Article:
If you are a parent of a high school senior, get financially organized in the new year for the next stage of your child’s education.

The good news: more than two-thirds (68%) of parents with at least one child enrolled in college have saved or are currently saving to help pay for their child’s education, according to a national survey of 1,072 parents of current college students by College Ave Student Loans conducted by Barnes & Noble College Insights

For those setting aside money, nearly 3 out of 4 (71%) of these parents had up to $40,000 accumulated by their child’s freshman year. And for the rare 1 out of 10 families (11%), there was more than $100,000, according to a news release.

Parents rely on a mix of savings options to save for their child’s college, according to the survey. More than half use a savings or checking account (53%) or a 529 account (53%). Investment accounts are used by 1 out of 5 (20%); savings bonds about 1 out of 10 (9%). Some parents are using their retirement as college savings accounts: 401Ks (9%) and traditional IRAs (5%), the news release added.

But there’s always room for improvement: Despite regularly setting aside money for their child’s education monthly or bi-monthly (42%) or weekly or bi-weekly (18%), less than half of parents (44%) feel good with the amount they have saved. Regardless if they have saved money or not, the cost of college feels overwhelming to the majority of all parents (68%), according to the College Ave survey. In 2018-2019, tuition and fees and room and board at a public in-state school was more than $21,000 and more than $48,000 at a private university, according to The College Board.

“The survey highlights that the majority of parents are saving and saving regularly. By making these money moves, parents should feel good that they are taking the right steps for their child’s education,” said Joe DePaulo, co-founder, and CEO of College Ave Student Loans in the news release. “As your child enters their last year of high school, it’s a good idea to reassess your college savings and get a plan started now of how you will pay for four years of college.”

While savings is an excellent place to start, you can make more financial moves in the new year to make sure you have a smart money strategy plan in place. To help, DePaulo offers the following financial checklist for parents of high school seniors via the news release:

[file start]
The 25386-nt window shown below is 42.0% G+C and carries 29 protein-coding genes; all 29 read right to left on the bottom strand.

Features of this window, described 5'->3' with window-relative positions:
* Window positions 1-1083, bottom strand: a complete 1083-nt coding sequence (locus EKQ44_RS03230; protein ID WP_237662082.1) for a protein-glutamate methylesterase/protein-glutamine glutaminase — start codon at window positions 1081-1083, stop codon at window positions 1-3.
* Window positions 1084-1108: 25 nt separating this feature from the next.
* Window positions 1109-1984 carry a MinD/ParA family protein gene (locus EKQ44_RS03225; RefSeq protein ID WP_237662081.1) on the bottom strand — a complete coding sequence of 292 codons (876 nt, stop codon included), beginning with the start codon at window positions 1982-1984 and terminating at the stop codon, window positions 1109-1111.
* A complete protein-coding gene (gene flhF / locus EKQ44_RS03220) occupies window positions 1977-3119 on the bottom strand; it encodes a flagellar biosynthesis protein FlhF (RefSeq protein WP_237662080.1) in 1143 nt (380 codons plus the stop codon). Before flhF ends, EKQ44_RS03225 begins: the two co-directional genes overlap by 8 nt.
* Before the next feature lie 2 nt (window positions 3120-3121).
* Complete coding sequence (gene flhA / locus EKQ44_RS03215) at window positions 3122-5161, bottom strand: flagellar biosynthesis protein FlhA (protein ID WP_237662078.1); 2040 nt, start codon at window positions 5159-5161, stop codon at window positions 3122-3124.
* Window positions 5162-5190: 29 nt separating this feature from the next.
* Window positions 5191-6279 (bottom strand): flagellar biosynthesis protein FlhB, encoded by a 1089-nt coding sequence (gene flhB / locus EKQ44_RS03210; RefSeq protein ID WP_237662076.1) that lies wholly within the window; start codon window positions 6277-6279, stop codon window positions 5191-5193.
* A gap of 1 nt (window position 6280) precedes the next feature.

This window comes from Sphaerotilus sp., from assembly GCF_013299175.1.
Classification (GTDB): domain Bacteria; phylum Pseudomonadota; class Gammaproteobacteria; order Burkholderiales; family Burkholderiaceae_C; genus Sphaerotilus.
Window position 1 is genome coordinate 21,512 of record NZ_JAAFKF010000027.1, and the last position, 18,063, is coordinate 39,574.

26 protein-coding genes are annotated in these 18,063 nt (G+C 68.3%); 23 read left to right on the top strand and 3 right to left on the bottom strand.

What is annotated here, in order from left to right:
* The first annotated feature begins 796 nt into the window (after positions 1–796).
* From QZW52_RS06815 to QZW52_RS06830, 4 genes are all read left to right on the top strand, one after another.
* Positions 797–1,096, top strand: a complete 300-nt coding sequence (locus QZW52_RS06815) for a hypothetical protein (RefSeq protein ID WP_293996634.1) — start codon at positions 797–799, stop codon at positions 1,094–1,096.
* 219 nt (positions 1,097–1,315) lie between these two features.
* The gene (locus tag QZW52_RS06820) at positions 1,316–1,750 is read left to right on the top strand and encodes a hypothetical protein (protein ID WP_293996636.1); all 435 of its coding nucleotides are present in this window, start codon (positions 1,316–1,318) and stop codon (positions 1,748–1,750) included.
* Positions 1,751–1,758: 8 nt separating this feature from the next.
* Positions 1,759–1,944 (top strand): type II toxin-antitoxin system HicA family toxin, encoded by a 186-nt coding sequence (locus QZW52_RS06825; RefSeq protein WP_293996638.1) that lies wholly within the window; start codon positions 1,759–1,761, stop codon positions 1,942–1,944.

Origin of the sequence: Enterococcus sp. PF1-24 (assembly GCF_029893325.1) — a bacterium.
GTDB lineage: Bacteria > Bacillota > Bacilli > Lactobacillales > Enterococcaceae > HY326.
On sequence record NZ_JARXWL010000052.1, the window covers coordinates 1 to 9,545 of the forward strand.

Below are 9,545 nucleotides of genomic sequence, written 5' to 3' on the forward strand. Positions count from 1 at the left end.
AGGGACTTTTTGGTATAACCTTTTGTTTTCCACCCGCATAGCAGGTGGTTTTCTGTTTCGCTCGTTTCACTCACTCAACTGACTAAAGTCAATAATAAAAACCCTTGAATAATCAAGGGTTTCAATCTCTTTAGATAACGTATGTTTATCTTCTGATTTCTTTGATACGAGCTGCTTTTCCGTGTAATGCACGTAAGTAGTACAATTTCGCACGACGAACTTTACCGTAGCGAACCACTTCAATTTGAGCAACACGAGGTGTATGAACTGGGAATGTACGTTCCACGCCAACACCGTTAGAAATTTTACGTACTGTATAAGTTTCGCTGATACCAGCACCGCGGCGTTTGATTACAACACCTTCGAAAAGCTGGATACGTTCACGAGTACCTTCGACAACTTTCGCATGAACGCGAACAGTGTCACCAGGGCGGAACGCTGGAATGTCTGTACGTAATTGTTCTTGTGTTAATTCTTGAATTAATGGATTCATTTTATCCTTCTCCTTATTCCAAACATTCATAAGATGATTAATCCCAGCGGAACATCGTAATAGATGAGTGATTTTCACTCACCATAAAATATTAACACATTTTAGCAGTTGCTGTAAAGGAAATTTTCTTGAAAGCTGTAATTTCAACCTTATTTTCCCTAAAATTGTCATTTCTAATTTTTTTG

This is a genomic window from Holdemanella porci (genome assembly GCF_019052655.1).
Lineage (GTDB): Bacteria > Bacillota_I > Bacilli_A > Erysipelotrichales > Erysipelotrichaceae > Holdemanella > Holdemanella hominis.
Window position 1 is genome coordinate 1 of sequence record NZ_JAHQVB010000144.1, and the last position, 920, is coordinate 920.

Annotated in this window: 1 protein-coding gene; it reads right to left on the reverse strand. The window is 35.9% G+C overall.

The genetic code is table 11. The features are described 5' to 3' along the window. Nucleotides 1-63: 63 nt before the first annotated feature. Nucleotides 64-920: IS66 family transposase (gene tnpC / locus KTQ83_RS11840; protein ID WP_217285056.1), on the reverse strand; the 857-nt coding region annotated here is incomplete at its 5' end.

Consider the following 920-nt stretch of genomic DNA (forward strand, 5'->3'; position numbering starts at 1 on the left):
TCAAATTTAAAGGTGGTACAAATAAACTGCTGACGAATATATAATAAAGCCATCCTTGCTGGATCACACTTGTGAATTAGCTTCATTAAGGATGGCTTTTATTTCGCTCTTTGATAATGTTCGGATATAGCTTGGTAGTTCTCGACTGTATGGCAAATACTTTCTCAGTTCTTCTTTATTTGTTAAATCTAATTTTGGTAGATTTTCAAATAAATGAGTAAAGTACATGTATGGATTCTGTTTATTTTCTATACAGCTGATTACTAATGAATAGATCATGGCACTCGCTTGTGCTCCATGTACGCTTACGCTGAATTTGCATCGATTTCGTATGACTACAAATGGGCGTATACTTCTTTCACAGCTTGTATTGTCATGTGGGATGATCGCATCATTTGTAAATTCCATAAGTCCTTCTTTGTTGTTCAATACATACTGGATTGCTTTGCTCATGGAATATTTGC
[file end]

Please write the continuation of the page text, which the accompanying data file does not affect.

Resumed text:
• Fill out the FAFSA as soon as possible. The majority of those surveyed (87%) plan to fill out the Free Application for Federal Student Aid (FAFSA), which became available on October 1. Do it as soon as possible, as some aid is offered on a first-come, first-serve basis. Filling out early helps ensure you don’t miss out.
  • Don’t rule out your chance for aid. For those who choose not to fill out the FAFSA, 73% feel their income is too high to receive financial aid. But many factors, not just household income, determine how much aid students receive. The U.S. Department of Education awards over $120 billion per year to help students paying for higher education. Scholarships, grants, work-study programs, and loans are all available to prospective students, and you might get tuition discounts from individual schools. Even if you feel your family’s income is high; apply.
  • Make a “financially-balanced” college list. A school’s academic quality and their child’s future career are the top factors that impact the schools that made a child’s college list, according to the survey. While the majority of families (70%) do not let a school’s sticker price discourage their child from applying, another 4 out of 10 families (40%) say it’s been difficult to find colleges they could afford. To help, make sure the college list is “financially balanced.” By applying to a variety of schools, you are more likely to find a school that fits financially and receive a variety of financial aid packages to consider.
  • Keep searching for scholarships. The majority of parents (70%) plan to use scholarships and grants to help pay for college. However, more than half (54%) say it’s been difficult for their child to find scholarships. Stick with the search as every little bit counts. Use an online scholarship matching tool, have your child meet with his or her high school counselor, and ask your family and friends for help.
  • Prepare your credit. If your child will need to take out private student loans, be prepared to co-sign. Just as if you were buying a home, prepare your credit as a cosigner’s credit history and credit score are key factors that help determine whether a loan is approved and at what interest rate. Get a copy of your credit report and make sure there are no errors. And, as with buying a home, be cautious about taking on other large debts or closing existing accounts.

About the Survey

*The College Ave Student Loans survey was conducted by Barnes & Noble College Insights. The national online survey of parents with at least one child currently in college had 1,072 respondents and was fielded in September 2019. In the past year, Barnes & Noble College Insights has conducted more than 50 research studies and 100+ survey polls of students, faculty, and parents that interact with one of its 772 campus bookstores across the nation.

Source: College Ave Student Loans